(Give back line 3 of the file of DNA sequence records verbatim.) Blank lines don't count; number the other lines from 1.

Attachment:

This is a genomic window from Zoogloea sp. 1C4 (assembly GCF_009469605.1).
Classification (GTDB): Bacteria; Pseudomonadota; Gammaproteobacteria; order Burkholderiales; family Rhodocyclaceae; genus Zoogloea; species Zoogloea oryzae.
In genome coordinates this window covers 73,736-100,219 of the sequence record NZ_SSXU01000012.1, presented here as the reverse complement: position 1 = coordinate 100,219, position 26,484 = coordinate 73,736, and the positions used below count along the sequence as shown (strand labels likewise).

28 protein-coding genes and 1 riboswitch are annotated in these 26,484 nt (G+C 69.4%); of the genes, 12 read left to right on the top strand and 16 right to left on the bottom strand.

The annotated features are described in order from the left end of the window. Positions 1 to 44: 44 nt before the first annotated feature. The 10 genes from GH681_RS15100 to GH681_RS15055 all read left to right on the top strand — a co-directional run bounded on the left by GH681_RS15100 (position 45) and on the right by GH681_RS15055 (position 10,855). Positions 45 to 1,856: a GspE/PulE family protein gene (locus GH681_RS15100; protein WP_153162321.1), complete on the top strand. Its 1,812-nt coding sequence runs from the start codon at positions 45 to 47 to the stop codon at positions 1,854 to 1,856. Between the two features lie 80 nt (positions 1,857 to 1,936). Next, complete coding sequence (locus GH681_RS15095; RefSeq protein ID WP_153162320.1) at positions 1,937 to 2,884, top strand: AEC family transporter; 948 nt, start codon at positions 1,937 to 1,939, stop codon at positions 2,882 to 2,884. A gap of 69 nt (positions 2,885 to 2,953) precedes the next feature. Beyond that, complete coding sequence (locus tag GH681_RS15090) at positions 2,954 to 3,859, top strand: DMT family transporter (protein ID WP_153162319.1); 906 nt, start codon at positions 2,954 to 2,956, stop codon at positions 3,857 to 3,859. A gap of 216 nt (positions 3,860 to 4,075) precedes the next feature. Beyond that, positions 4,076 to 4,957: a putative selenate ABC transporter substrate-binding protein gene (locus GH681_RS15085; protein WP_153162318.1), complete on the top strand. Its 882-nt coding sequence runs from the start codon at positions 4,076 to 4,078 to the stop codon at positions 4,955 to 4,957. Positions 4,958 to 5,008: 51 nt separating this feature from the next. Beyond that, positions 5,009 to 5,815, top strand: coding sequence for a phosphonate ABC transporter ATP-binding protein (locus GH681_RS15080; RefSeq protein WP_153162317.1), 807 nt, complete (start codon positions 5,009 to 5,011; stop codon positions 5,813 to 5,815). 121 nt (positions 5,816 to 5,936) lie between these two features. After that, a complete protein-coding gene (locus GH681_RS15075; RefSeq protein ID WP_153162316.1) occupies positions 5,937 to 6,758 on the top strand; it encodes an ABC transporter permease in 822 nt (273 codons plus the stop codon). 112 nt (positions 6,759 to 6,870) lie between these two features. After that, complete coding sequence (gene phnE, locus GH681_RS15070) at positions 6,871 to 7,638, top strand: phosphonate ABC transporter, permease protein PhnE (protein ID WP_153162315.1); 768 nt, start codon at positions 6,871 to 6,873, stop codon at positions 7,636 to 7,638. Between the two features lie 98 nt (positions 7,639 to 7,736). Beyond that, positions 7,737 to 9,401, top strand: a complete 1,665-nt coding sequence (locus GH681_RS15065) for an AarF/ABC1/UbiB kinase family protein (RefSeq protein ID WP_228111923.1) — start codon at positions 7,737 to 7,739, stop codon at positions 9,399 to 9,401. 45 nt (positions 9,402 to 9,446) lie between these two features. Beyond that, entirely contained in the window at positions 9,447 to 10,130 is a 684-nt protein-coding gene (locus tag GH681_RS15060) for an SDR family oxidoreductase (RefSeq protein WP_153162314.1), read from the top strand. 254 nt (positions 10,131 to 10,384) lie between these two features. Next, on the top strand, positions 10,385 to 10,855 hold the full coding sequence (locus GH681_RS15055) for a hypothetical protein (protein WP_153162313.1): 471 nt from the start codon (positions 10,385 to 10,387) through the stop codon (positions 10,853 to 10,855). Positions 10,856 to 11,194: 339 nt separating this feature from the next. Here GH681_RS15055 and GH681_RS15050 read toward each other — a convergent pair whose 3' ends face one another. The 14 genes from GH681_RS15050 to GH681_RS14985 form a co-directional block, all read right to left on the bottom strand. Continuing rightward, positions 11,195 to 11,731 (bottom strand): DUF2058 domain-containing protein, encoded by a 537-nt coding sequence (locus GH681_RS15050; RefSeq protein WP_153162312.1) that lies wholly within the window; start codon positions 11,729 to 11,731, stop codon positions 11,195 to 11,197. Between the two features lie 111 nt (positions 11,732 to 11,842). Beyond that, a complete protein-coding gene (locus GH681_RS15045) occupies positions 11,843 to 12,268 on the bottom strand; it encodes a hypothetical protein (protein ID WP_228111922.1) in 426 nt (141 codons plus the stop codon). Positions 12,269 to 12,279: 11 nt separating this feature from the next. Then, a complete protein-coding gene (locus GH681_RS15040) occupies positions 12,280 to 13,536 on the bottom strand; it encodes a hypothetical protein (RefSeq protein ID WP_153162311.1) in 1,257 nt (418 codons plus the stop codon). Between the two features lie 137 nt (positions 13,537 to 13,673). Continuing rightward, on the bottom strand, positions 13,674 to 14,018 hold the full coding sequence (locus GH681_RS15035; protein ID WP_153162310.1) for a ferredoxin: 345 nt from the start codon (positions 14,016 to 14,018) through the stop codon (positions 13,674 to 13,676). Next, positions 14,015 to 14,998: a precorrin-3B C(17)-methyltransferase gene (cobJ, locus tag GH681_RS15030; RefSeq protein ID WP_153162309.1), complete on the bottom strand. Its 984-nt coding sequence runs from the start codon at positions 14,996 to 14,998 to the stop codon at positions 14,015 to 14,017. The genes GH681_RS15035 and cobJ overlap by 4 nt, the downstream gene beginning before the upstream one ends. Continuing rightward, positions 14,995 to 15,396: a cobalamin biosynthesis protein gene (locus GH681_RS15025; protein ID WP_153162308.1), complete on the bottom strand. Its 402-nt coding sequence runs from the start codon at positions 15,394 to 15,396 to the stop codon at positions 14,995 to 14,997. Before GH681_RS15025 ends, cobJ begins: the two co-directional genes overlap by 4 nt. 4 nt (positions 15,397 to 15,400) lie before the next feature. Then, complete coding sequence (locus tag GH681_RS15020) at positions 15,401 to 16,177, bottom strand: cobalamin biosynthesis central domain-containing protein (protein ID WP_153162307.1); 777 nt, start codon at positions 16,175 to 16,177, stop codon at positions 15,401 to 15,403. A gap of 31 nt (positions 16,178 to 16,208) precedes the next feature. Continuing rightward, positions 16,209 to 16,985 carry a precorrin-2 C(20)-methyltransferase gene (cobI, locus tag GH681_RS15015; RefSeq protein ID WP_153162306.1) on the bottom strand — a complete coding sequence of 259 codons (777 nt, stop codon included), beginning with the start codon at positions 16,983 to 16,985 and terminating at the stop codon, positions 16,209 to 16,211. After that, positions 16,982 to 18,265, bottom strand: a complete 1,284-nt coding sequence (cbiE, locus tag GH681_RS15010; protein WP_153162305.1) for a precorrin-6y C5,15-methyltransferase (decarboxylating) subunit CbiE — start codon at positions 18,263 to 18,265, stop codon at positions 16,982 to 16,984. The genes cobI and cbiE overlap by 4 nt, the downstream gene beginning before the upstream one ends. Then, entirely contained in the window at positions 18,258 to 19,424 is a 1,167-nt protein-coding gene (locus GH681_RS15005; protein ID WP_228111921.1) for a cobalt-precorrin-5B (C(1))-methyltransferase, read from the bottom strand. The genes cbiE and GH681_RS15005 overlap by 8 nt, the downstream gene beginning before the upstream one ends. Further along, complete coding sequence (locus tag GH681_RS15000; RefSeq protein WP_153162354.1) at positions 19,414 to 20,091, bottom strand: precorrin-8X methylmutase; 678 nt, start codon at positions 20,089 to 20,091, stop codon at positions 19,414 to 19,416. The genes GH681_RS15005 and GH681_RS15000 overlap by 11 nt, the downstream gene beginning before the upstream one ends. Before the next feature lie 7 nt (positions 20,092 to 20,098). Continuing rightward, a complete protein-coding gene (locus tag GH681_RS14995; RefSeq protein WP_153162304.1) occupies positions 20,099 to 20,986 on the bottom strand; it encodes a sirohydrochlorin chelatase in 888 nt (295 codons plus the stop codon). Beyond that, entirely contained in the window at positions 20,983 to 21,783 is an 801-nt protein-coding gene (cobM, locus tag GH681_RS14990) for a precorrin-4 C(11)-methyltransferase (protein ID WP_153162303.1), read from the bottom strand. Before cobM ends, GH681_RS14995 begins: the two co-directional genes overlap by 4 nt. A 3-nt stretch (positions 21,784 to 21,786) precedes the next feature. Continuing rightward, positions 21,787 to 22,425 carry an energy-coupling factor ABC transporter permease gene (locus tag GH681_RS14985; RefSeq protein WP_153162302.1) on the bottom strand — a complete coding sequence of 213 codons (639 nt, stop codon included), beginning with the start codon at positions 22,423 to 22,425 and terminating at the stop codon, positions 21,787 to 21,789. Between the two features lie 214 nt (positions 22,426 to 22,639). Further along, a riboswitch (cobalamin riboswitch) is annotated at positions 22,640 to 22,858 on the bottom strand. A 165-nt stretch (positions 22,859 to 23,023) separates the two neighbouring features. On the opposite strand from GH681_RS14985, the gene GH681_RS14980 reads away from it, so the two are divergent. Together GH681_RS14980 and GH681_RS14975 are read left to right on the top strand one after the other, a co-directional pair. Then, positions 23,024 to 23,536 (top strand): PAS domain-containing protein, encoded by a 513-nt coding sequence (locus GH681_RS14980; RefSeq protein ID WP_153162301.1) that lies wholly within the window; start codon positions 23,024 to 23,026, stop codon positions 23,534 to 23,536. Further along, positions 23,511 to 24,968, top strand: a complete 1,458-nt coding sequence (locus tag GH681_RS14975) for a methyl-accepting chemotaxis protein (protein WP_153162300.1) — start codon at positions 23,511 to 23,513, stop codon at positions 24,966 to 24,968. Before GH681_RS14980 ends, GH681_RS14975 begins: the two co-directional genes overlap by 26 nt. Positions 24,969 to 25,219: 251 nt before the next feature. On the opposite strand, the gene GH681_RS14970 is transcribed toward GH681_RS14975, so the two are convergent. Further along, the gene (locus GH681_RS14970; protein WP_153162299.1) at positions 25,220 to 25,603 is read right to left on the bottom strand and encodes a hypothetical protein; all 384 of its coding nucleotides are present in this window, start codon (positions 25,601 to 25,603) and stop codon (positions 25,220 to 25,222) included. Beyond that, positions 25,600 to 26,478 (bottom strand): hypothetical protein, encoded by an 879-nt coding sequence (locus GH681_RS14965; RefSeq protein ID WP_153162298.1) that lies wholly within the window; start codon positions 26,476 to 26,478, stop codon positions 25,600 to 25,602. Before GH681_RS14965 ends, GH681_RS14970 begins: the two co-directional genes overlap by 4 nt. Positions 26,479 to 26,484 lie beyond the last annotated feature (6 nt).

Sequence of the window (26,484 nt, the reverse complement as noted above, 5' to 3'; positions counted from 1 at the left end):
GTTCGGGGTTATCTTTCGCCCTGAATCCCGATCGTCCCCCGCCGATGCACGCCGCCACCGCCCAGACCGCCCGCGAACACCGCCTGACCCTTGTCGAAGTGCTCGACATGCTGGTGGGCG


In genome coordinates this window covers 73,736-100,219 of the sequence record NZ_SSXU01000012.1, presented here as the reverse complement: position 1 = coordinate 100,219, position 26,484 = coordinate 73,736, and the positions used below count along the sequence as shown (strand labels likewise).